Lee Ritchey Returns to AltiumLive with 32 Gbps Design Class
Lee Ritchey was one of the instructors for last year’s inaugural AltiumLive event, which drew hundreds of PCB designers. Now, Lee is back, teaching a high-speed design class at next week’s AltiumLive in San Diego. That class is sold-out, but you can catch Lee teaching the same class at the January AltiumLive event in Germany.
I asked Lee to explain what he plans to cover in this course, and why PCB designers and design engineers should consider attending one of the events.
Andy Shaughnessy: Lee, why don’t you tell us about what you're teaching this year at AltiumLive.
Lee Ritchey: Well the course is a one-day seminar, and the title is “Getting to 32 Gigabits Per Second.” We're trying to go up the speed curve again. It's not a question of whether we need to; it's because we can. Many in my class are already doing that. Not everybody is, but lots of people are doing PCI Express, which is more or less the same technology.
Ritchey: And so I realize that in my two-day course, I actually have to cover that topic, because people are afraid of it, like it’s something mysterious. The goal is to take some of the mystery out of that. Because—and I may regret saying this—but it's not as hard as it looks. But you can always say that if you've already done it, right?
Shaughnessy: That’s how it goes.
Ritchey: I mean, as you well know, every year we push the envelope, and so my course is sometimes modified twice a year. What's new? We thought, what the heck? We might as well take this thing and dance it around to the designer. I mean, the engineers are getting a lot of this, the designers not so much. You're not surprised by this, I'm sure. There are lots of myths in circulation that someone needs me to take care of. I kind of think that's my job.
Shaughnessy: Right. What are some of the challenges you run into at that level?
Ritchey: Well, as you might guess, you have to have a sharp pencil. For the last four or five years, if you went to DesignCon, you'd see that we were doing everything we know to reduce the loss in the laminates. The reason for that was that the SERDES were not all that great.
And in between times when we have struggled like crazy to get lower-lost laminates, the people who design the ICs have made them better and better and better. Let's say six or seven years ago, we had to figure out how to deal with only an allowance of 10 db of loss. Which put us right on the edge all the time. Now the latest round of SERDES from companies like Xilinx are able to deal with 38 db of loss, which is massively different. And so now the struggle for below loss is not at the top anymore. A thing called skew is. Skew is a misalignment of the two edges as they come up and enter the receiver.
Ritchey: And it could be caused by two traces not being the same length, but our designers are good at that. This is something that took the industry by surprise: The glass weave, if it’s not the correct weave, will cause that problem. With E glass, there are two styles that have been used historically for 3 and 4 mil cores (106 and 1080, respectively). And the spec on them is so loose almost anything if you have the right number threads you can call it that. That’s not enough anymore. So what we need is what we call flat glass, meaning that the fibers in the glass have been spread out so that they are uniform across the surface. That happens right now, but not for signal integrity, but for laser drilling. And laser drilling has not as high a requirement as we do for signal integrity. Are you familiar with the problem with laser drilling on glass cloth?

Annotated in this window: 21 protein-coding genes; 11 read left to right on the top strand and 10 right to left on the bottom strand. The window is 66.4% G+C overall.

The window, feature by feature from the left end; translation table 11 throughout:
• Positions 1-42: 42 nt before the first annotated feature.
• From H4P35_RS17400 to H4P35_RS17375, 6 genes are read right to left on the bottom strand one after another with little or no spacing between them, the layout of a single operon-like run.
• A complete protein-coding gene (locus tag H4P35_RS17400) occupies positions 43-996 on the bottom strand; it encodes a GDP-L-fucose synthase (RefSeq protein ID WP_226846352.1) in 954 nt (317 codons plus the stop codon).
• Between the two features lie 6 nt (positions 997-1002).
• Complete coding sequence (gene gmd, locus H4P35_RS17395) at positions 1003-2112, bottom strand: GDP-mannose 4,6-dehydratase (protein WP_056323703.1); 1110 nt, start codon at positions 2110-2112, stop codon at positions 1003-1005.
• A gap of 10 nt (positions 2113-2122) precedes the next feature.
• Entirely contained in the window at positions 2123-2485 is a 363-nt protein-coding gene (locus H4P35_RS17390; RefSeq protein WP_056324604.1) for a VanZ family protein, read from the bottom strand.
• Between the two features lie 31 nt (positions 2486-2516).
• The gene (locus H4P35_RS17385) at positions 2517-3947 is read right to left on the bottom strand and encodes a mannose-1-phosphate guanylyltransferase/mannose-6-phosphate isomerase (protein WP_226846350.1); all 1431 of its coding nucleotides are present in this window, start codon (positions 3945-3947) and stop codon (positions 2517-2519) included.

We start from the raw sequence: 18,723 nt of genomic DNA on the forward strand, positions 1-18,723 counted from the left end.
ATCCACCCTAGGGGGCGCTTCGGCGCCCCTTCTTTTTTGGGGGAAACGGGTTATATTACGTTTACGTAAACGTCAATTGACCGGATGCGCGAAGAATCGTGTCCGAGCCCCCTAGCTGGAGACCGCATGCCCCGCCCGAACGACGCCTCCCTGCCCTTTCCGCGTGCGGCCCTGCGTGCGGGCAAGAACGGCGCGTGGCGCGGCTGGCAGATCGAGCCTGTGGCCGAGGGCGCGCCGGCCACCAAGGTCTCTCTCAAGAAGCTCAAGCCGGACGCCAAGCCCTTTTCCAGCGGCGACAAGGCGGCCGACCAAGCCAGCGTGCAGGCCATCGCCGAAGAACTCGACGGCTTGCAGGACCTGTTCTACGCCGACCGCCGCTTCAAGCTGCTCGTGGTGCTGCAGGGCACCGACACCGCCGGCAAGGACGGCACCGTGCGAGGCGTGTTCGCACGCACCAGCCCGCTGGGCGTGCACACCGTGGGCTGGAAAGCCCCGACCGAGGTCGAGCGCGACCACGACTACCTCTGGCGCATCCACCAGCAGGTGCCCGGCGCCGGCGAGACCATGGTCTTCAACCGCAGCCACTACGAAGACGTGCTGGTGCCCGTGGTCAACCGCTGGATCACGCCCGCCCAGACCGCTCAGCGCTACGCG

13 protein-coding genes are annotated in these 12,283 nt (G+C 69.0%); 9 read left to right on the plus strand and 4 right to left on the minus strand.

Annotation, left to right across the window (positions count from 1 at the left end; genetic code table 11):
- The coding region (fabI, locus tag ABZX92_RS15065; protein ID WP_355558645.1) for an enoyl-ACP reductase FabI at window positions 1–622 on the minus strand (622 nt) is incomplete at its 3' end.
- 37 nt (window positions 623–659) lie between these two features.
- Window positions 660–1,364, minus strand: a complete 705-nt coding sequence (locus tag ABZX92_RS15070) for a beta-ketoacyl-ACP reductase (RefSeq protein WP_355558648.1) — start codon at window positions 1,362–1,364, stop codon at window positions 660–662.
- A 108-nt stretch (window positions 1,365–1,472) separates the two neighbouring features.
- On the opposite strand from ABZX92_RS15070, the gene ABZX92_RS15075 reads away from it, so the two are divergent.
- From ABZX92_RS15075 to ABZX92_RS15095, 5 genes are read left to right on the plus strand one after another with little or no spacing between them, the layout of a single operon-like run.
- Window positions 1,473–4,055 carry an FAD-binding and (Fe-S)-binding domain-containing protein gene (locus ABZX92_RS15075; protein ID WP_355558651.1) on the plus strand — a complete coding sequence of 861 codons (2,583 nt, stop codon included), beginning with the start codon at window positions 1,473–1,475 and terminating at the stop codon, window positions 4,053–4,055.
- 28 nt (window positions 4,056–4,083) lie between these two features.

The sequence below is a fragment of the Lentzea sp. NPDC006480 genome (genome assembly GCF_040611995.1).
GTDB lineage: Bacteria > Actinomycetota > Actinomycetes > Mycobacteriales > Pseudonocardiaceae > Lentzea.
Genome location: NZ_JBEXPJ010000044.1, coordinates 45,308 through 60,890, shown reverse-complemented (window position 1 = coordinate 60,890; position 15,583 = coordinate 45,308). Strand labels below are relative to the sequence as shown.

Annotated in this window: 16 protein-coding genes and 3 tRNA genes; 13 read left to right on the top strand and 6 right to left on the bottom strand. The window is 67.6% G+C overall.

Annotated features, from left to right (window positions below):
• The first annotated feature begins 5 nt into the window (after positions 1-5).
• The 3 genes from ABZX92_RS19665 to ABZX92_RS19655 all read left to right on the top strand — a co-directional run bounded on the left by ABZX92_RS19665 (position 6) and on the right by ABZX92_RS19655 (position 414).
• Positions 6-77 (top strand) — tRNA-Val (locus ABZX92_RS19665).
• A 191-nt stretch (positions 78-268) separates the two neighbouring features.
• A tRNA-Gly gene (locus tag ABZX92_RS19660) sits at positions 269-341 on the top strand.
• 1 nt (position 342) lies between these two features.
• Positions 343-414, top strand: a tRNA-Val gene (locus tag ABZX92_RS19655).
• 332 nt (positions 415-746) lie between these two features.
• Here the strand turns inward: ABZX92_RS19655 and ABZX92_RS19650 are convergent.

Shaughnessy: Well, I know it’s a hassle.
Ritchey: If you look at a piece of glass cloth that goes into a laminate, normally you'll see that there are glass bundles that are more or less tightly twisted and in between there will be openings that are all resin. And if you're not doing high speed, nobody cares. If you are doing real high-speed signals and your trace is on top of one of those glass bundles, you get one dielectric constant if it’s in between where you are, and in all resin you get a different one. And those result in two very different velocities such that the one that is on the glass bubble is slower than the one that is in the resin.
And it's so bad that at 10 gigabits we have links that simply will never work if you don't have the right glass. By the way, I'm just reviewing a design guide from one of these houses that does contract board layout. And it said to let the fabricator do your stackup. That just becomes a recipe for failure.
Shaughnessy: They can't possibly know everything that they need to know to do a good stackup.
Ritchey: Well at the most fundamental level, very few of them get the impedance right. In fact I just reviewed a stackup from a client who got a test report from a fabricator saying that all the trace layers were 50 ohms. It was a measured report. I've taught the customers to put their own test traces in and measure, and two of the signal layers were 44 ohms. They should have been 50, and the test report said they were 50. I took the fabricator stackup and went through the field solver and it told me it would be 44 ohms, so the fabricator faked everything.